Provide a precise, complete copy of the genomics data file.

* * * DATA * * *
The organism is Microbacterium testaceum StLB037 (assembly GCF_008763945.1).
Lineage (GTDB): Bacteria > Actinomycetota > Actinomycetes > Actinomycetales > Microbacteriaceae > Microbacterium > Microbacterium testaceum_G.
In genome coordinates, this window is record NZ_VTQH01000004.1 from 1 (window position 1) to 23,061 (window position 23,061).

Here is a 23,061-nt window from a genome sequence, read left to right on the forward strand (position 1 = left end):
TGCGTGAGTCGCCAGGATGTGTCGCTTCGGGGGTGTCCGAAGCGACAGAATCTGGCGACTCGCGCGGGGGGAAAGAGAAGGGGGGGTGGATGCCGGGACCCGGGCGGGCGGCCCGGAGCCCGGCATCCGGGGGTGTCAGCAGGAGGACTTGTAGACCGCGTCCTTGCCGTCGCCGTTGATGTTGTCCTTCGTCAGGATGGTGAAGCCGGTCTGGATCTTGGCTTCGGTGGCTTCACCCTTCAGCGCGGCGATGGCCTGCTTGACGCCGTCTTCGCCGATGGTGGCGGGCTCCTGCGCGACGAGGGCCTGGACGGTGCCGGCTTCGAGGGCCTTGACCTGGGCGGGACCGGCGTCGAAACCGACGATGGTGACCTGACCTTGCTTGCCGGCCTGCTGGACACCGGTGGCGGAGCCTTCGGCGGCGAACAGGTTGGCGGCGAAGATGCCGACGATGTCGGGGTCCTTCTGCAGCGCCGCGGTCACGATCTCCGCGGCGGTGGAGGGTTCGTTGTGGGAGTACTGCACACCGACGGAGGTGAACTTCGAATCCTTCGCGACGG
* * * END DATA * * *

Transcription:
The organism is Microbacterium testaceum StLB037 (assembly GCF_008763945.1).
Lineage (GTDB): Bacteria > Actinomycetota > Actinomycetes > Actinomycetales > Microbacteriaceae > Microbacterium > Microbacterium testaceum_G.
In genome coordinates, this window is record NZ_VTQH01000004.1 from 1 (window position 1) to 23,061 (window position 23,061).

Here is a 23,061-nt window from a genome sequence, read left to right on the forward strand (position 1 = left end):
TGCGTGAGTCGCCAGGATGTGTCGCTTCGGGGGTGTCCGAAGCGACAGAATCTGGCGACTCGCGCGGGGGGAAAGAGAAGGGGGGGTGGATGCCGGGACCCGGGCGGGCGGCCCGGAGCCCGGCATCCGGGGGTGTCAGCAGGAGGACTTGTAGACCGCGTCCTTGCCGTCGCCGTTGATGTTGTCCTTCGTCAGGATGGTGAAGCCGGTCTGGATCTTGGCTTCGGTGGCTTCACCCTTCAGCGCGGCGATGGCCTGCTTGACGCCGTCTTCGCCGATGGTGGCGGGCTCCTGCGCGACGAGGGCCTGGACGGTGCCGGCTTCGAGGGCCTTGACCTGGGCGGGACCGGCGTCGAAACCGACGATGGTGACCTGACCTTGCTTGCCGGCCTGCTGGACACCGGTGGCGGAGCCTTCGGCGGCGAACAGGTTGGCGGCGAAGATGCCGACGATGTCGGGGTCCTTCTGCAGCGCCGCGGTCACGATCTCCGCGGCGGTGGAGGGTTCGTTGTGGGAGTACTGCACACCGACGGAGGTGAACTTCGAATCCTTCGCGACGG